Selling Your Dental Practice? It’s Not As Easy As It Looks
I’m sure many of you have sold a car, boat, or a house by yourself. For the most part, cars and boats are pretty simple to sell. Even selling a house only involves a couple of pieces of paper, an escrow agent, and a few other steps. But selling your practice is another ballgame. Emotions get involved as you are attached to your patients, staff, and heck, you built this baby! There is a valuation to do – how do you do that? Additionally, there is due diligence, lease assignment, document preparation, letter of intent, renegotiating after due diligence, closing process, CPA’s and on and on. It’s hundreds of hours of doing a lot of different things.
ARE YOU READY?
You might be saying, “This practice has been my baby and my life for many years,” Or, “I still want to treat patients a couple of days a week after I sell my practice.” Before you make any decisions, ask yourself some questions:
- Am I emotionally and financially ready to step away from the practice where I’ve invested so much of my time and resources?
- What do I want to do after I sell? Will I retire from dentistry, work part-time, or volunteer my services?
- How do I want to sell my practice? For example, should I sell to an associate and immediately retire, or should I transition to another dentist and gradually step aside? Should I sell to a corporate?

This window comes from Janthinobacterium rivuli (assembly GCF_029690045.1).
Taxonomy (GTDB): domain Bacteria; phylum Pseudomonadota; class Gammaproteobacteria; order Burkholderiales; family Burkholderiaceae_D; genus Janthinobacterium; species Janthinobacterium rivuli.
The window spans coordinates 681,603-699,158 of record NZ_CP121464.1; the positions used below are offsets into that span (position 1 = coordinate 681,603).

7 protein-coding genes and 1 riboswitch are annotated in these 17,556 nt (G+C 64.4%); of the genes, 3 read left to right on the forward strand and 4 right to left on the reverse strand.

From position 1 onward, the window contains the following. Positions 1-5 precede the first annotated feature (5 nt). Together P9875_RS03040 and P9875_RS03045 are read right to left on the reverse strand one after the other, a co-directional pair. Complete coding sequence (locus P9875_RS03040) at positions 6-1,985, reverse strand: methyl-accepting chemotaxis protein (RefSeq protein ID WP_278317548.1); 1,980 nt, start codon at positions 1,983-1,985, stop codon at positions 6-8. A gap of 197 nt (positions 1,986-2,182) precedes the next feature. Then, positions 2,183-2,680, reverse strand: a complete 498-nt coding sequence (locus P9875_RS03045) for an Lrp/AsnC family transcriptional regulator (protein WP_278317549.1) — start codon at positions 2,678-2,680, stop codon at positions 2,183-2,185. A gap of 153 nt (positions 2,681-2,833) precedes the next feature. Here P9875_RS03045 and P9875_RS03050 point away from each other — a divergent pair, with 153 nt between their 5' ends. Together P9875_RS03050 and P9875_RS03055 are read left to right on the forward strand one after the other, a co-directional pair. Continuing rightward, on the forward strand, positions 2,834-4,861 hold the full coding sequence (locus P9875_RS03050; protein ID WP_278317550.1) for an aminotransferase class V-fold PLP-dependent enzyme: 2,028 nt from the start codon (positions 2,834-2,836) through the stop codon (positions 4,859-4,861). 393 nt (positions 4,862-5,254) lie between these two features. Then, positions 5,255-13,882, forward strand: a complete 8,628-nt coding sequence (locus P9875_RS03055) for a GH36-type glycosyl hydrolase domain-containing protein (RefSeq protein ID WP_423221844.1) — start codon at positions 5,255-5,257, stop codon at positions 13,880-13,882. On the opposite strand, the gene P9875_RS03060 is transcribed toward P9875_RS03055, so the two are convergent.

It’s understandable you want to preserve your practice legacy while ensuring the ongoing care of your patients and staff meets your high standards. That’s why it’s important you find the right buyer to entrust your “baby.” It’s one thing to be financially prepared for retirement. It’s a whole other ballgame to emotionally handle walking away from your practice.
READY, SET… GO!
After taking stock of your personal finances, retirement, and practice transition goals, it’s time to call in the experts to help you prepare for the sale. Your team of professionals should include a CPA, wealth management advisor, practice transition specialist, and an attorney.
Certified Public Accountant (CPA): A CPA will compile and review all your financials. Be upfront about anything that might be considered outside the normal scope of dental practice business, i.e., expenses above industry averages, any non-cash benefits, or family members on the payroll who don’t work in the office. This allows your CPA to do a thorough analysis and advise any necessary adjustments.
Wealth management advisor: The sale of your practice could be the single biggest contribution to your retirement fund. Consult an expert wealth management advisor to help you plan for any related tax consequences and long-term investment strategies.
Practice transition specialist: A good practice transition specialist will review market prices in your area, establish a practice sale timeline, conduct a comprehensive practice analysis, and have a pool of financially viable buyers. Get recommendations from colleagues and interview each one to find the best match for your needs.